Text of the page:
Paganistan: Notes from the Secret Commonwealth

In Which One Midwest Man-in-Black Confers, Converses & Otherwise Hob-Nobs with his Fellow Hob-Men (& -Women) Concerning the Sundry Ways of the Famed but Ill-Starred Tribe of Witches.

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Does the Name Match the Claim? Using Historical Linguistics to Assess Claims of Pagan Continuity

Every word tells a story.

Unfortunately, it's not always the story that we want to tell.

Back at the end of the last century, it was not uncommon for pagan groups to claim unbroken continuity with the paganisms of the past. When someone makes such a claim, one way to test what they say is to look at the vocabulary that they're using to see if it matches their claims.

To take one preeminent example: in the 60s and 70s media witch Sybil Leek claimed to be high priestess of a Keltic tradition group in Hampshire's New Forest called Horsa Coven.

(Sorry, but after nearly 50 years in the Craft, I still cringe when I hear the term "high priestess." Talk about hokey.)

Now, “Horsa” has a pleasingly archaic sound to it: unsurprisingly, as it's an Anglo-Saxon/Old English name meaning “horse.” The fact that the name is Anglo-Saxon, however, sits uncomfortably with her claims of a “Keltic” tradition.

Horsa was the name of one of the two legendary Anglo-Saxon brothers who led their people to the Promised Land of England. (His brother was reputedly “Hengist,” which means “stallion”; the word survives into modern English as the first syllable of henchman.) The implication, I suppose, is that the tradition goes back to Anglo-Saxon times.

If so, the name itself disproves the claim. If the name had survived in continuous use since ancient days, it would automatically have modernized to "Horse." The fact that it didn't is proof that the name is a modern one, chosen for its archaic sound. Interestingly, one can say the same for the word “Wicca.”

Back in the early 90s, a group in the English Midlands calling itself Tuatha de Cornovii claimed to be a survival of the Iron Age Keltic tribe of the same name. Does the name match the claim?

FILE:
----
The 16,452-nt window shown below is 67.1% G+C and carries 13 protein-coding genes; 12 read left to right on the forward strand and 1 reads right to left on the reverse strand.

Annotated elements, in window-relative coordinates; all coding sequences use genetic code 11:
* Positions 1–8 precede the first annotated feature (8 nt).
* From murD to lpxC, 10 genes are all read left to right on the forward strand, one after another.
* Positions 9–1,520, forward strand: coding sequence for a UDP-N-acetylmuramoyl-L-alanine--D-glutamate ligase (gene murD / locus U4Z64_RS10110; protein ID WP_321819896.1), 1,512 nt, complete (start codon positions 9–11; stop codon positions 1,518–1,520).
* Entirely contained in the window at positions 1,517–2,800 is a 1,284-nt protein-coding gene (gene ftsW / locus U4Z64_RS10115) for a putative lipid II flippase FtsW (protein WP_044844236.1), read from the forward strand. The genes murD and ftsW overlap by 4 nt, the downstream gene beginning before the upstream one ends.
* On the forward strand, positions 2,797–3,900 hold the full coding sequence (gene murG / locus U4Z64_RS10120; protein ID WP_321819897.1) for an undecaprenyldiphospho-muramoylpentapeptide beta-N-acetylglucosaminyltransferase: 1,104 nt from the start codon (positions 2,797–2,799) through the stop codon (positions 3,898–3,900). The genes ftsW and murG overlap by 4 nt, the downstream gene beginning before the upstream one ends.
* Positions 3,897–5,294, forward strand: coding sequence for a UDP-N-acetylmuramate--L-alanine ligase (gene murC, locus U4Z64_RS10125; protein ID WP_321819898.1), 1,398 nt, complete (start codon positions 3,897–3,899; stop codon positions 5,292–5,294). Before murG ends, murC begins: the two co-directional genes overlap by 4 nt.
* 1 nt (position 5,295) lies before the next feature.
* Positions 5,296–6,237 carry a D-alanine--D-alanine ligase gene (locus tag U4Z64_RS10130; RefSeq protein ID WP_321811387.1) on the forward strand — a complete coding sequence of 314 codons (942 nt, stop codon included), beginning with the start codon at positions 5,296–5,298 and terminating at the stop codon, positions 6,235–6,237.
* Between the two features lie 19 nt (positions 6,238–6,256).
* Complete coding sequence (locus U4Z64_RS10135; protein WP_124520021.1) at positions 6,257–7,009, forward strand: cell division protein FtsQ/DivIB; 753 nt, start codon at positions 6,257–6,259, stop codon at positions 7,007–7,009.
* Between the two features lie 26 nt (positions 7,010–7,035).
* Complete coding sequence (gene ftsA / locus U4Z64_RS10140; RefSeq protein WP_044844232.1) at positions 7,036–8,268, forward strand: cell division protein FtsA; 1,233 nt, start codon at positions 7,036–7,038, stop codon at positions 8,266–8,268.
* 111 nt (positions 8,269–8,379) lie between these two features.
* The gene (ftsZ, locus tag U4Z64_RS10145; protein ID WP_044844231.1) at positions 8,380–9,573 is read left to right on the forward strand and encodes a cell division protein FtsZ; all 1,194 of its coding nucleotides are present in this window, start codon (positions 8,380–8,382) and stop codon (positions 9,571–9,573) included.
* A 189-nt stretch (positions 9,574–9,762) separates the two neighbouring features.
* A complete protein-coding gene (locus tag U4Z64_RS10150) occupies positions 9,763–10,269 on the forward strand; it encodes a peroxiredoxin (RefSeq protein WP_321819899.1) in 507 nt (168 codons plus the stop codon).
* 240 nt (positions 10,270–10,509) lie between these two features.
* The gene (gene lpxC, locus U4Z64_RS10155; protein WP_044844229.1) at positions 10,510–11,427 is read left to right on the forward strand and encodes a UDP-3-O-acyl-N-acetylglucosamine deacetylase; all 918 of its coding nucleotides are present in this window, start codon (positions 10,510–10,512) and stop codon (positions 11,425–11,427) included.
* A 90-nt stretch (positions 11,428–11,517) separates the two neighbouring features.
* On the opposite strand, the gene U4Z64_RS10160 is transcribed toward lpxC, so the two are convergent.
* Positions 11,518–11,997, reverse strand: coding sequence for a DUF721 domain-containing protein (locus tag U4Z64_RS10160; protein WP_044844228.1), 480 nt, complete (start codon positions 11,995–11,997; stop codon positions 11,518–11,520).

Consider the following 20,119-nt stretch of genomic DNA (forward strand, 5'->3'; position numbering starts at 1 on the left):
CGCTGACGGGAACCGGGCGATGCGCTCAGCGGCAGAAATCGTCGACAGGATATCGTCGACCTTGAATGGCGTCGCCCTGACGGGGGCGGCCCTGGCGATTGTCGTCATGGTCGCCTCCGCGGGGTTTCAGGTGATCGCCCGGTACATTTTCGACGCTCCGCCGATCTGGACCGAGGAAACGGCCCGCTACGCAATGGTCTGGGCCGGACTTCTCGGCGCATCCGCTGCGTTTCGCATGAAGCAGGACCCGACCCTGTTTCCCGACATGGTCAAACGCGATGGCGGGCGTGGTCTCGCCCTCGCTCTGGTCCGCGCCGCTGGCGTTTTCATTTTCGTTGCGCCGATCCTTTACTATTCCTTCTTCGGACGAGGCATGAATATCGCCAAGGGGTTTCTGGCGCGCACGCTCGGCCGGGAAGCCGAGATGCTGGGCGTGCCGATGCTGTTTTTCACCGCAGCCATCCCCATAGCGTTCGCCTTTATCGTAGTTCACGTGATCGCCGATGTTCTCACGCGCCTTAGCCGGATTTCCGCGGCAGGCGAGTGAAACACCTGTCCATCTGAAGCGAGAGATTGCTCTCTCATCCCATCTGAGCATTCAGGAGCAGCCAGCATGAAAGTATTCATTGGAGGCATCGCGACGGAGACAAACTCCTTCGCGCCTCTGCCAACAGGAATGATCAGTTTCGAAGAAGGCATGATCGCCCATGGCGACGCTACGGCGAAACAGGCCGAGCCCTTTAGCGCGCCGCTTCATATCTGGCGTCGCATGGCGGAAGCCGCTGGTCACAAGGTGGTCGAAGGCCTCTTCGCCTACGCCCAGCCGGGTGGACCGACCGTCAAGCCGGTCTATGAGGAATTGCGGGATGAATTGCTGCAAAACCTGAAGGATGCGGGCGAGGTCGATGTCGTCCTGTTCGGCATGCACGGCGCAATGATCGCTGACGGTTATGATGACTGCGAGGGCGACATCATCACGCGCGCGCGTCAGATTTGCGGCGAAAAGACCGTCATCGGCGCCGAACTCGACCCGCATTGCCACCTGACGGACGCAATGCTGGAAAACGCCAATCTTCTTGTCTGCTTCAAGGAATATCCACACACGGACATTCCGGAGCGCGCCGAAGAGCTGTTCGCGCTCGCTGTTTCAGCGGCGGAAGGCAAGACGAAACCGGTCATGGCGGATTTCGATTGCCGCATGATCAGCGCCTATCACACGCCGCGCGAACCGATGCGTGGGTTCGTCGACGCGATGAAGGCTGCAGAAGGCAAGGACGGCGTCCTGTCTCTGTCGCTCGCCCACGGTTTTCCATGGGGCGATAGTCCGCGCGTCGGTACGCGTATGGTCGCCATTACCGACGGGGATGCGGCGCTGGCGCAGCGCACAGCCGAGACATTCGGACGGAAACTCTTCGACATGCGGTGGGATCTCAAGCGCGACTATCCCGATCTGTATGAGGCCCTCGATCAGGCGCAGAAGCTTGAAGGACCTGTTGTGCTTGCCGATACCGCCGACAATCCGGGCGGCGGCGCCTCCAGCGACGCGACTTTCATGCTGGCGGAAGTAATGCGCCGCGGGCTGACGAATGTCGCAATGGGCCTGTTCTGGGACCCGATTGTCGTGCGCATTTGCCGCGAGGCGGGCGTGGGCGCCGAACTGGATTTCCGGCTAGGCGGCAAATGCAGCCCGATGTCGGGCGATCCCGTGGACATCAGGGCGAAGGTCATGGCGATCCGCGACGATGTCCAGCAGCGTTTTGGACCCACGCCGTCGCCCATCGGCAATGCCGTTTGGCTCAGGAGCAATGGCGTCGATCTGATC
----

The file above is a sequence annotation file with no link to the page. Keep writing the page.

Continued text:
One can readily see why modern pagans would find such a claim desirable. Although the meaning of the ethnonym is ultimately unclear, it likely derives from the Brythonic (British) word for “horn.” Pagans, of course, just love horns.

Tuatha de Cornovii clearly means “people of [the] Cornovii.” Unfortunately for the claims, though, it means this in two different languages. Tuatha de is Irish, a Q-Keltic language; Cornovii is Brythonic, a P-Keltic language. Clearly, the name has been cobbled together by someone who speaks neither Irish nor Brythonic by analogy with the renowned Tuatha de Danaan.

Ah, those desirable Kelts; they'll get you in trouble every time. I can remember reading an article in Mike Howard's flagship Old Craft periodical The Cauldron back in the mid-90s about a Swedish witch tradition that claimed to have been around for hundreds of years. Unfortunately for the veracity of such a claim, individual covens in this tradition were called sidhes.

Why a native Swedish witchcraft tradition would call itself by an Irish name—an Irish name which means “fairy mound,” no less—is a question well worth asking, especially when the Swedish language has a number of different indigenous terms for “fairy mound.”

These days, thank Goddess, the allure of the unbroken tradition seems to have waned. It's a powerful story, true, but at thirteenth and last, authenticity is measured not by unbroken tradition, but by how well we manage to be the pagans for our own time and place.

Not someone else's.


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Poet, scholar and storyteller Steven Posch was raised in the hardwood forests of western Pennsylvania by white-tailed deer. (That's the story, anyway.) He emigrated to Paganistan in 1979 and by sheer dint of personality has become one of Lake Country's foremost men-in-black. He is current keeper of the Minnesota Ooser.


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